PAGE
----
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Dynamic Magnetic Resonance Imaging and pelvic floor disorders: how and when?

Eur J Obstet Gynecol Reprod Biol. 2014 Oct;181C:259-266. doi: 10.1016/j.ejogrb.2014.07.025. Epub 2014 Jul 30. Review.

Pizzoferrato AC1, Nyangoh Timoh K2, Fritel X3, Zareski E2, Bader G2, Fauconnier A4.
Author information 1Department of Gynaecology and Obstetrics, Intercommunal Hospital Center of Poissy-Saint-Germain-en-Laye, Poissy, France; Research Unit EA7285, Risk and Safety in Clinical Medicine for Women and Perinatal Health, Université Versailles St-Quentin, Montigny-le-Bretonneux, France. Electronic address: ac_pizzoferrato@yahoo.com.2Department of Gynaecology and Obstetrics, Intercommunal Hospital Center of Poissy-Saint-Germain-en-Laye, Poissy, France.3Poitiers University, INSERM CIC1402, University Hospital of Poitiers, Poitiers, France.4Department of Gynaecology and Obstetrics, Intercommunal Hospital Center of Poissy-Saint-Germain-en-Laye, Poissy, France; Research Unit EA7285, Risk and Safety in Clinical Medicine for Women and Perinatal Health, Université Versailles St-Quentin, Montigny-le-Bretonneux, France.
Eur J Obstet Gynecol Reprod Biol
ABSTRACT
AbstractPelvic Floor Disorders (PFD) are a major public health problem in the world and decrease seriously the patient’s quality of life. In case of recurrence after surgery or complex prolapse, imaging techniques can be used. Dynamic MRI, introduced in the early 1990s, offers information of the four compartments of the pelvis with a high resolution and a direct visualization of muscles and fascias in multiple planes. But for a practical use, such an expensive exam should be well correlated to symptoms and clinical examination or change surgical approach. The aim of our review was to precise the evidence regarding techniques, and indication of dynamic MRI in the assessment of pelvic floor disorders in daily practice. The first part is a review of available studies on methods of carrying out the dynamic MRI. The second part consists on the comparison of dynamic MRI to other assessment methods in case of pelvic floor disorders. Results emphasize the lack of strong level studies about the interest of dynamic MRI in the diagnosis and surgical management of pelvic organ prolapse. Although dynamic MRI appears highly reproducible between examiners, especially for the anterior compartment, its correlation with the degree of prolapse or the symptoms appears low. The most interesting field of application seems the detection of levator ani (LA) avulsion with a higher risk of prolapse and recidive in case of LA defects. More prospective, randomized, comparative studies have to be done.Copyright © 2014 Elsevier Ireland Ltd. All rights reserved.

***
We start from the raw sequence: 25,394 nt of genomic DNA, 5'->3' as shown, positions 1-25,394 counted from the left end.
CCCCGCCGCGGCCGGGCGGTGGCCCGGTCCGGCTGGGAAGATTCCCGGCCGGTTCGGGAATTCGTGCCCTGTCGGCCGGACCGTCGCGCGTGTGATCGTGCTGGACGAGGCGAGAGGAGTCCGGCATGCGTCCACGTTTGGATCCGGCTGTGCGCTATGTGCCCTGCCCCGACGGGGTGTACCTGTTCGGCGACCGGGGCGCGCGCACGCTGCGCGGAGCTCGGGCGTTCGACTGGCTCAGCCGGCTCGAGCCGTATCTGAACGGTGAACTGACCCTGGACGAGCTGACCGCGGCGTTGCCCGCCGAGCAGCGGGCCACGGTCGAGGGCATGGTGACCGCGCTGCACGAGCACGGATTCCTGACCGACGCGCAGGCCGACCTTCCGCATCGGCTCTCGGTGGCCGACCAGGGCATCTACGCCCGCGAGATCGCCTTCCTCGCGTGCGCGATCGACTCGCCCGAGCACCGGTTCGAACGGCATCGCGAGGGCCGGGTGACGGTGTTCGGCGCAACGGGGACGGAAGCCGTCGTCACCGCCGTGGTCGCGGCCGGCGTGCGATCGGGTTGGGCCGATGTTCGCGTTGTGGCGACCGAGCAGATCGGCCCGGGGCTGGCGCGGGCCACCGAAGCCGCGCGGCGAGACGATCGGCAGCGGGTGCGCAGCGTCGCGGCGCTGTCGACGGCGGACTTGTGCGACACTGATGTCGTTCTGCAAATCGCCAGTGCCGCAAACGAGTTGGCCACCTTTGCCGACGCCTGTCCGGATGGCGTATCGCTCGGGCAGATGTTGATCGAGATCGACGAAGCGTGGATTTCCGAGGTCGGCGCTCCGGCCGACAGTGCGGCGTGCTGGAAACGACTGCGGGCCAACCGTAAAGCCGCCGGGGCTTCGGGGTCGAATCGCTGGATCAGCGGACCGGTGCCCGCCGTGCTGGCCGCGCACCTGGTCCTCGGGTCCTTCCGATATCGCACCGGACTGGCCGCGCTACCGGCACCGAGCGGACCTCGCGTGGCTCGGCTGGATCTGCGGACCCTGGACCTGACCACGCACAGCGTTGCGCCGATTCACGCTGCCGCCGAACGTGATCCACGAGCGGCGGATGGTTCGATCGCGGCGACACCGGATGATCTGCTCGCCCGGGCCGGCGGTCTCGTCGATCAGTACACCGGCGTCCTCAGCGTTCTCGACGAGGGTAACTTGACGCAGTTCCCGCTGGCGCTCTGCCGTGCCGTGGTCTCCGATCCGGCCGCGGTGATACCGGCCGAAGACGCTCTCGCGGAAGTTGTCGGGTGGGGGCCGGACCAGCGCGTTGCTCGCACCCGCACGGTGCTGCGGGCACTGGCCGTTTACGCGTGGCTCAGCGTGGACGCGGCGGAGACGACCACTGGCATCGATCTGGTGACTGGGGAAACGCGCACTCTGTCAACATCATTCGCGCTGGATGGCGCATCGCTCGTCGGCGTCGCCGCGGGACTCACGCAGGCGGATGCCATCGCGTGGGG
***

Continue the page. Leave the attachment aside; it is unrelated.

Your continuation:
Full Text Source: Elsevier Science
PMID:25212114 | http://www.ncbi.nlm.nih.gov/pubmed/25212114

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